Primary Text (Fifth Sunday in Lent, Year B): John 12:20-33
I’ve got a secret for you! It’s actually, I think, the secret to a life well lived – or, at least, part of that secret. But, before I tell you the secret, I want to share a story.
When I was a young child (perhaps three or four) I remember getting hopelessly stuck! I didn’t fall down a well or anything as dramatic as that but I did get stuck. And I did what most small children do when they get themselves stuck: I called out, “I’m stuck.” The first person I found was my brother. He was not much older than I; but, there I was standing with my hand immutably stuck in great-grandma’s old vase. My brother pulled and pulled on that vase but realized, as I screamed in pain, that it wasn’t coming off. My father came in, cool as a cucumber (undoubtedly bearing a bemused smirk on his face). He used warm soapy water to try to loosen the hand. When soap didn’t work he reached for the butter, then the WD-40.
Just then, my mother arrived home and saw the commotion. “Mommy I’m stuck,” I said with a mix of amusement and panic. She sat down, and as I climbed up on her lap asked, “How in the world did this happen?” “Well,” I tried to explain, “I dropped a piece of candy in the jar to see if I could see the very bottom. I couldn’t, so I reached in to get the candy back.” “Hmmm!? Honey, tell me the truth. Do you still have a hold of that candy?” “Hmm, humm,” was all I could muster, fearing I might lose my candy. “Let it go, honey. Let it go.” Sure enough, the vase slipped right off.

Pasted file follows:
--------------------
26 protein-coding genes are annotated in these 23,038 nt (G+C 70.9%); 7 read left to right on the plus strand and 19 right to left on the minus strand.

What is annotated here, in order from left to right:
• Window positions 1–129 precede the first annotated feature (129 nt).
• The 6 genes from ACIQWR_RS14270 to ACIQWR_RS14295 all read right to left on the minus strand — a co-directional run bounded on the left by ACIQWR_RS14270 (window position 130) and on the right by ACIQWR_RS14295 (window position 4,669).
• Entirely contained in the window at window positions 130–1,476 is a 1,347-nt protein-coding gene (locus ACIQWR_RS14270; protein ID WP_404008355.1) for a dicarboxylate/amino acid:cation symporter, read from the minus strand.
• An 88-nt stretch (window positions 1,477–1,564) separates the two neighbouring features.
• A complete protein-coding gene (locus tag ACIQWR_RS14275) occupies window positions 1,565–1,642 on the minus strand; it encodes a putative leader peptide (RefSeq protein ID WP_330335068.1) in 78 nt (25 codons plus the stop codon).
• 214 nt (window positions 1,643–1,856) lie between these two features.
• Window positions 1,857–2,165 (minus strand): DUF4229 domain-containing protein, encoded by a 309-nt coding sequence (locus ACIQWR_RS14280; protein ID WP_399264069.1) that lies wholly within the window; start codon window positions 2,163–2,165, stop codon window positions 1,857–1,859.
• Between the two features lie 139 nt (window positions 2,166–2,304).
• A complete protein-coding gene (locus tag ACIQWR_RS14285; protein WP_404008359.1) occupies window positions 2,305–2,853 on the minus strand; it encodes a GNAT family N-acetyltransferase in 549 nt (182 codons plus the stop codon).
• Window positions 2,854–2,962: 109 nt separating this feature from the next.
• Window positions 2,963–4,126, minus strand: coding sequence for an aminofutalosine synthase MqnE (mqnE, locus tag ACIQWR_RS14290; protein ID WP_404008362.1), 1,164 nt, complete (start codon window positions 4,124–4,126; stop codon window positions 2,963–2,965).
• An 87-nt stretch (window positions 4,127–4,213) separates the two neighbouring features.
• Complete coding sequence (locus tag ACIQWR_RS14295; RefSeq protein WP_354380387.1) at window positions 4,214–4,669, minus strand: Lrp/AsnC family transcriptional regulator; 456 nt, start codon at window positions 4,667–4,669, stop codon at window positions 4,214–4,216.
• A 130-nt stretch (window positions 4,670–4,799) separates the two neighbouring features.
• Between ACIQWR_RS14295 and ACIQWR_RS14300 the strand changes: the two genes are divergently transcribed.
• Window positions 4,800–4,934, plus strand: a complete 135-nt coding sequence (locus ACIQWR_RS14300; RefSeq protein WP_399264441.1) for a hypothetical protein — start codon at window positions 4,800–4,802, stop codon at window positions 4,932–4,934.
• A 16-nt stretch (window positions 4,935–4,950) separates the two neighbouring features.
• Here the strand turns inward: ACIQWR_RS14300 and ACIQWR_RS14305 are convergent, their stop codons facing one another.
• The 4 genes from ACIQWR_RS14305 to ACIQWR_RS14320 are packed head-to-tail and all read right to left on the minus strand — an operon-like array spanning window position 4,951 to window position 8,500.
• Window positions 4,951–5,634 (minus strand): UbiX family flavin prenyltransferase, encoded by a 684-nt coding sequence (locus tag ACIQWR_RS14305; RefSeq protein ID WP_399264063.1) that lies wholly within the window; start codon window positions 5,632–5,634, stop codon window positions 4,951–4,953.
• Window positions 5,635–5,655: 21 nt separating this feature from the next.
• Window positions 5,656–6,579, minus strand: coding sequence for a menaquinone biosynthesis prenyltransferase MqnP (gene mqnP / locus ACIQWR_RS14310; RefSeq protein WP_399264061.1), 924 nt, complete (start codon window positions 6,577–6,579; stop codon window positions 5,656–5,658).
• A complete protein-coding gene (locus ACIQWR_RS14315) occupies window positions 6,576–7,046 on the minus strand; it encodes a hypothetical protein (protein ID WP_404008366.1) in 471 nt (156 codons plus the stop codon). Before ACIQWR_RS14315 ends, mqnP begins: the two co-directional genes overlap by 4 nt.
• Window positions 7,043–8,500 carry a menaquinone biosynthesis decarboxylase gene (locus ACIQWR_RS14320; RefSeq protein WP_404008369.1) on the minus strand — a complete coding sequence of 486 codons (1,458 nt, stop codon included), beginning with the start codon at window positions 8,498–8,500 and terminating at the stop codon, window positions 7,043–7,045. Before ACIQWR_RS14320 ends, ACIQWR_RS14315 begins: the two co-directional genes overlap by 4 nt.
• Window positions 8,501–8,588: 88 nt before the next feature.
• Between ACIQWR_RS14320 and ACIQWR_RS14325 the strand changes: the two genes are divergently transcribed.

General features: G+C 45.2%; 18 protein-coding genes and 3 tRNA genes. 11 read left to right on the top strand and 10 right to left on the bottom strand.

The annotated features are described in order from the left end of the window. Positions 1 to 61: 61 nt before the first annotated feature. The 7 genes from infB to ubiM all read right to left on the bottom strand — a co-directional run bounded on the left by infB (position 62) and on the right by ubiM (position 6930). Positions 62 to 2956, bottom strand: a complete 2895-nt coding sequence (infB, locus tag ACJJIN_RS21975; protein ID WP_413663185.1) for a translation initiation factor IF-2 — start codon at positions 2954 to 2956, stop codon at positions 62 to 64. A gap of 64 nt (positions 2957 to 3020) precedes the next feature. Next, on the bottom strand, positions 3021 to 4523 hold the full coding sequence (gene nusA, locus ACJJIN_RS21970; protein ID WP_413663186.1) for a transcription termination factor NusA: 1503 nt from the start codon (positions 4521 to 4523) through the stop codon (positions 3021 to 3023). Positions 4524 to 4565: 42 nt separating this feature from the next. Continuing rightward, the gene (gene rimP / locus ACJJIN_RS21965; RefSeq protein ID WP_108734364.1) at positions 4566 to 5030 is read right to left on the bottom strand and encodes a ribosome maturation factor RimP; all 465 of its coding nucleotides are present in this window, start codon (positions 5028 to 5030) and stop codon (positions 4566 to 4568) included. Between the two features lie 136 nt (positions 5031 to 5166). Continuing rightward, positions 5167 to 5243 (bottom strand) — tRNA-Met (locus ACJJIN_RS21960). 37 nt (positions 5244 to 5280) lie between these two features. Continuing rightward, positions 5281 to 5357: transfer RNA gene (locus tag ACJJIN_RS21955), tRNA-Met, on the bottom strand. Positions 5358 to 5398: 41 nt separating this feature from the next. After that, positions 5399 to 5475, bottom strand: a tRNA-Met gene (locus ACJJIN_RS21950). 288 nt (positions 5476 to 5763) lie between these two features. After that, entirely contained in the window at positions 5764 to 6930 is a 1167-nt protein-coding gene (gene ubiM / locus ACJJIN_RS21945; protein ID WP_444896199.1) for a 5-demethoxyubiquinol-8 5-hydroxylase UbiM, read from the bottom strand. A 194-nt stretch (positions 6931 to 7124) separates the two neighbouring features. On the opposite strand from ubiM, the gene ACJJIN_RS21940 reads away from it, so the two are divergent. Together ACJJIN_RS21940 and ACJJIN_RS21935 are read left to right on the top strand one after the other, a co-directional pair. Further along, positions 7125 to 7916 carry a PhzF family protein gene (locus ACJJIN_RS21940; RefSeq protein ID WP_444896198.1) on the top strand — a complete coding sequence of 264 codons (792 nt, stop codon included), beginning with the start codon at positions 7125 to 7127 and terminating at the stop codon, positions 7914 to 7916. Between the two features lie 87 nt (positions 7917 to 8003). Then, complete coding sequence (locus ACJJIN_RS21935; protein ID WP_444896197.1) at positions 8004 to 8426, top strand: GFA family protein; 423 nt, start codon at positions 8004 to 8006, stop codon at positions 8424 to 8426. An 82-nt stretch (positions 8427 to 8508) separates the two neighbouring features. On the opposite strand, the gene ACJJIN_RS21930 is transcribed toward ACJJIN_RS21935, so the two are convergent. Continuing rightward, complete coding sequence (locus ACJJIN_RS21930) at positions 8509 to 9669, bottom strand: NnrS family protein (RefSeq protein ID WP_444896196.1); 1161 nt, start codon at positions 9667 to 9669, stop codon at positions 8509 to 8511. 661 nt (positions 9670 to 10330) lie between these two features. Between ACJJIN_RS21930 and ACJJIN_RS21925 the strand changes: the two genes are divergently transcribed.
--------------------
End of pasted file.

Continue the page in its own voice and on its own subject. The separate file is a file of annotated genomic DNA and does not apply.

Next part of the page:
That’s right: I had my very own “South Indian Monkey Trap” experience. The trap, as described by Robert Pirsig in his sensibly eccentric, yet preposterously wise philosophical treatise, Zen And The Art of Motorcycle Maintenance, “consists of a hollowed-out coconut, chained to a stake. The coconut has some rice inside which can be grabbed through a small hole”. The monkey’s hand fits through the hole, but his clenched fist can’t fit back out. “The monkey is suddenly trapped.” But, like the monkey, I was not really trapped by anything physical. I was trapped by an idea, unable to see beyond the ingrained: “when you see rice (or candy), hold on tight!”